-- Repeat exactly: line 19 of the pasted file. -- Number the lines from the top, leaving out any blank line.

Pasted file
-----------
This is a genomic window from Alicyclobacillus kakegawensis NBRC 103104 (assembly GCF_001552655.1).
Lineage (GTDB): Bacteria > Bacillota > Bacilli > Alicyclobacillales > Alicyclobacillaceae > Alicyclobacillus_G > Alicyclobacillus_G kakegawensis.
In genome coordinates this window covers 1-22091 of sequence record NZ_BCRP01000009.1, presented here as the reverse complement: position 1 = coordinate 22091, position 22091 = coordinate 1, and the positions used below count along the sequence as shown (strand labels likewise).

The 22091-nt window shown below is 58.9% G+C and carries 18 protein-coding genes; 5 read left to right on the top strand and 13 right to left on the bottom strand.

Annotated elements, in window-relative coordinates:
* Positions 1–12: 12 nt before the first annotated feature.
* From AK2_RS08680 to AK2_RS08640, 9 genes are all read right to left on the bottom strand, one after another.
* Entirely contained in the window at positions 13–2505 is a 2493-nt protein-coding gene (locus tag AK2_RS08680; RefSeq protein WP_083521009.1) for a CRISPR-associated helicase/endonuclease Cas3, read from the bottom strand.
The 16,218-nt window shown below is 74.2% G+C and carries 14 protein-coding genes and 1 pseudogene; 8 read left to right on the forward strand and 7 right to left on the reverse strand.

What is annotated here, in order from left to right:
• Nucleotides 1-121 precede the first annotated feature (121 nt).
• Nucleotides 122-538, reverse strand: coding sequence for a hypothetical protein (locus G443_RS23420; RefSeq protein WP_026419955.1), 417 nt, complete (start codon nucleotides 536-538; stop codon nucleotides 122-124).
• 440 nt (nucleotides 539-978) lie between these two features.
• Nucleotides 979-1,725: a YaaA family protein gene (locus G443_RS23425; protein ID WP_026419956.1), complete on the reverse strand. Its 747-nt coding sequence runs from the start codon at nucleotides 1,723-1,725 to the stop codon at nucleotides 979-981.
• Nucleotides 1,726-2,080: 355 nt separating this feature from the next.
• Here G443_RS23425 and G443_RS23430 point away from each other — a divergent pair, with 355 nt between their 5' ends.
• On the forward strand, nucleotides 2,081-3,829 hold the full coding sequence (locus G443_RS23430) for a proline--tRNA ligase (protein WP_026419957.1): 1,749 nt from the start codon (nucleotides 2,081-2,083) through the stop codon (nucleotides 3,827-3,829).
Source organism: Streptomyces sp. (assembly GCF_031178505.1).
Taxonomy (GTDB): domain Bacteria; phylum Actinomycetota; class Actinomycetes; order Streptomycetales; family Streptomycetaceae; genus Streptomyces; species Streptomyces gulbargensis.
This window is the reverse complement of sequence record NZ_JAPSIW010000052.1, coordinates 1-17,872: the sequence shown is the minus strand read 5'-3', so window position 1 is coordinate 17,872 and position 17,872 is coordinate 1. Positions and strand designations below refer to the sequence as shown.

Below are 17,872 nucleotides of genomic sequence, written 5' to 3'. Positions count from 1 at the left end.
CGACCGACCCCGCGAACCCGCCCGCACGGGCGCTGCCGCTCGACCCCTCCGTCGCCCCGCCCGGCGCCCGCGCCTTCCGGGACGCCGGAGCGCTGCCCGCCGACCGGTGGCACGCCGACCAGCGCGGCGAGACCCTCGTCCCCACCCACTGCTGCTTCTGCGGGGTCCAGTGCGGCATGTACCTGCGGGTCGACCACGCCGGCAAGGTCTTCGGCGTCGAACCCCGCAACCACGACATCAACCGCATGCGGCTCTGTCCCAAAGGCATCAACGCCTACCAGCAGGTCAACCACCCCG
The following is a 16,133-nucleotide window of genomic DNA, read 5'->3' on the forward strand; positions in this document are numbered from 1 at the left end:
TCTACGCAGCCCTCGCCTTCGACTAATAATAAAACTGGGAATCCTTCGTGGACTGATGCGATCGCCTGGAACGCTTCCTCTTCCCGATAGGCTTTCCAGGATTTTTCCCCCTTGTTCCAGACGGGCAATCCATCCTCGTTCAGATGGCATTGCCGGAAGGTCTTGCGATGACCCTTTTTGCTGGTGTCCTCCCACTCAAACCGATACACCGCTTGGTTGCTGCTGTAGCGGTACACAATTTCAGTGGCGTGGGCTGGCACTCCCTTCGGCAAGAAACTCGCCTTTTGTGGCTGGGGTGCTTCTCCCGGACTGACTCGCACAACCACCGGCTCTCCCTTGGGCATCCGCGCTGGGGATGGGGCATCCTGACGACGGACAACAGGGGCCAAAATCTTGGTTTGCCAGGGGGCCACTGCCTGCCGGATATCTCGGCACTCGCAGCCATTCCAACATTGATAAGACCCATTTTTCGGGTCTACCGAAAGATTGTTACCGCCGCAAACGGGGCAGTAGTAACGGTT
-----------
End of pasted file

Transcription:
Taxonomy (GTDB): domain Bacteria; phylum Actinomycetota; class Actinomycetes; order Streptomycetales; family Streptomycetaceae; genus Streptomyces; species Streptomyces gulbargensis.